So I’m going on this cruise, right? And I knew that I had a passport because I’m all wordly and shit, but I neglected to actually see if my passport was up-to-date. Turns out, it expired two months ago. Just realized it, yo.

Well, no worries, Pranksters, I can get use my birth certificate, right? Well, apparently I was dropped onto this planet by a mother-ship because no one actually has a physical copy of the record of my birth. So I rushed around like an asshole this morning and had to beg Lake County, IL to send me brand new copies certifying that I was, in fact, born of this world.

*crosses fingers wildly*

This weekend was The March of Dimes March for Babies, (not to be confused with the March ON Babies, which would be a completely different kind of march) and I’ve been looking forward to it since last year. I would have marched then, but I was kind of a quivering mass of Jello and I could barely organize myself to walk to the bathroom, let alone walk for babies.

But I’m not really a “details person.” I’m just sort of the person who organizes things broadly and let’s other people worry about the other things. Like dates, or plane tickets, or whatever. I assume that I’ll figure it out, or if I don’t, whatever.

So I thought the walk was on Sunday, although I didn’t specifically LOOK at the date and like circle it in big puffy hearts on the calendar, right? Then I made an appointment to get my eyes checked on Saturday and The Daver was all “ZOMG, THE WALK IS THAT DAY, YOU MORON!” and I was all, “Whoops!” sheepishly because that really is something I would do.

I canceled the appointment, got the kids off to my mom’s house on Saturday morning, printed out the sponsor sheets and got in my walkin’ gear. We showed up to the walk site and….



No one was there.


Turns out I was motherfucking RIGHT all along. It was pretty hilarious to sit in the empty parking lot and laugh at The Daver, who was FURIOUS GEORGE (I should add that I was not furious when I thought that I was wrong).

We used the opportunity to sneakily eat some motherfucking breakfast without our crotch parasites and then ambled on home. BRILLIANTLY, I took it upon myself to do a bit of Bushwacking because the best thing to do when you are about to walk 5.5 miles with a foot injury is to do some really strenuous digging. Of course, I hurt myself. Of course it was with the pickax. Really, no one is surprised.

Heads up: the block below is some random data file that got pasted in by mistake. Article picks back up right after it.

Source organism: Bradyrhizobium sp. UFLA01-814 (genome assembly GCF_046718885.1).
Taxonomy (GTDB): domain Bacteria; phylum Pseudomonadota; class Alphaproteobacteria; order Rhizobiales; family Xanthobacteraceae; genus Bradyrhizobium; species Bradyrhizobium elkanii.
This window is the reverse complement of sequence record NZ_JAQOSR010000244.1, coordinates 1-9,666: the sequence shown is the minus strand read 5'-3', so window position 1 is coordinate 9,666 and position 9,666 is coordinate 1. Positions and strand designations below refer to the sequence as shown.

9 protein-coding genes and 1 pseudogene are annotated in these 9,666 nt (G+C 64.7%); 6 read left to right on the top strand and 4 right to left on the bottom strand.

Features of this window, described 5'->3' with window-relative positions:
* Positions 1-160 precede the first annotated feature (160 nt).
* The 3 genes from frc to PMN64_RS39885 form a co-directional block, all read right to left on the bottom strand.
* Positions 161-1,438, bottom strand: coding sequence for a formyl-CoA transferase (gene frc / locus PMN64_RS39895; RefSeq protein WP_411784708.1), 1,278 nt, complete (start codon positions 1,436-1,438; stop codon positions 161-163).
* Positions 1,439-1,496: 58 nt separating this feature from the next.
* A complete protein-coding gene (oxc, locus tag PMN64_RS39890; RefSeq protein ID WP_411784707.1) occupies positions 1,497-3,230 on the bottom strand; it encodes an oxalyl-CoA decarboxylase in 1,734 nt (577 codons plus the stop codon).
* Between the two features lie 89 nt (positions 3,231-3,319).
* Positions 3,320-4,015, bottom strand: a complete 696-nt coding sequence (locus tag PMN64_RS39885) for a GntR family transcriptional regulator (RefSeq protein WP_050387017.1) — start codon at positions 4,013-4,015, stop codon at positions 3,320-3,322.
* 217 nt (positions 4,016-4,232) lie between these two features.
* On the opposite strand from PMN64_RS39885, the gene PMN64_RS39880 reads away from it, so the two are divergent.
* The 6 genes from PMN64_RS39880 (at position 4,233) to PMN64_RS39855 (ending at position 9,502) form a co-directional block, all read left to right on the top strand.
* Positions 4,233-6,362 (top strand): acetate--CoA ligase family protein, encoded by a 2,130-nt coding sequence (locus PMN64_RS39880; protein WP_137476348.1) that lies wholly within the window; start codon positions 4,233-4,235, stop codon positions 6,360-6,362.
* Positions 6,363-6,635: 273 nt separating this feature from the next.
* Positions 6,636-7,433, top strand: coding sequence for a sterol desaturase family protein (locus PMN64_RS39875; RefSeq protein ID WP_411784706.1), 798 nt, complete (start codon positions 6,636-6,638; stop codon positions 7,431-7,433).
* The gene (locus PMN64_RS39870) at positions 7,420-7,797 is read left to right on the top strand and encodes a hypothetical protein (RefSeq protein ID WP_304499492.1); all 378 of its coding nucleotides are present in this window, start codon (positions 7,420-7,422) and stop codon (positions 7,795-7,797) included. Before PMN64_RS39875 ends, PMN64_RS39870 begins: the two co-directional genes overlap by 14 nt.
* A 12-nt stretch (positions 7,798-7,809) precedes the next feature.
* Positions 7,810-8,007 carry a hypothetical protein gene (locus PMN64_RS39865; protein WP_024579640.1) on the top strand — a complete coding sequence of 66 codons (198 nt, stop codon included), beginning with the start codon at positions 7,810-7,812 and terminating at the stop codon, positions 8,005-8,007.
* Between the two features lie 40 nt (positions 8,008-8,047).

I mean, it’s just a giant knot on my leg and I knarfed up my foot again, but really, did I HAVE to get out there and attempt to dig out the bushes before the walk? CLEARLY I did. Anyway, the bushes, like my stupidity, are going nowhere. Those motherfucking roots are of The Devil. If I see the person who invented evergreen bushes, I will punch him in the testicle.

Sunday dawned beautifully, and while I may not have been able to move comfortably, I was beyond happy to be walking, although I was eying Amelia’s stroller jealously.

The park where the March of Dimes walk was held was the very same park where we, in high school, used to hang out and party every night, so to be there in a very different fashion was completely discomfiting to me. But when we walked in and saw all of the March of Dimes families gearing up to walk, I’m going to admit to you that I got choked up.

Just knowing that we were there–that we’d all survived–it made it all that much more real to me. I don’t sit around all day every day thinking about my daughter or about all of my nieces and nephews that have been born too soon, or stillborn, or those who have passed. They’re always with me, but I couldn’t possibly function if I thought about that all the time.

But standing there in the park, the ghost of who I was and who I am, now a March of Dimes Mom, beside each other, my daughter chirping away in her stroller, her scar very visible in the morning sun, it was as much a celebration of life as it was a mourning of what could have been and what once was.

I walked for all of the names on my Wall of Remembrance, all of my nieces and nephews on that wall; I walked for my friend Heather’s daughter Maddie Spohr; I walked so that some day all babies will be born healthy.

And I walked proudly with you, my Amelia, who defied the odds. Born with a very serious neural tube defect, an encephalocele, that should have killed you, you now take life by the balls and you make it your bitch. There’s nothing about you that doesn’t make me proud to be your mother.

Because you will continue to help give a voice to those who cannot speak. You will give a face to babies who are sick or dying. You will help give hope to those who need it most. You will help make the world a better place.

I know this to be true, love, because you already have.

You let your light shine, baby girl. Clearly, you’re showing us the way.

My site was nominated for Best Humor Blog!
My site was nominated for Hottest Mommy Blogger!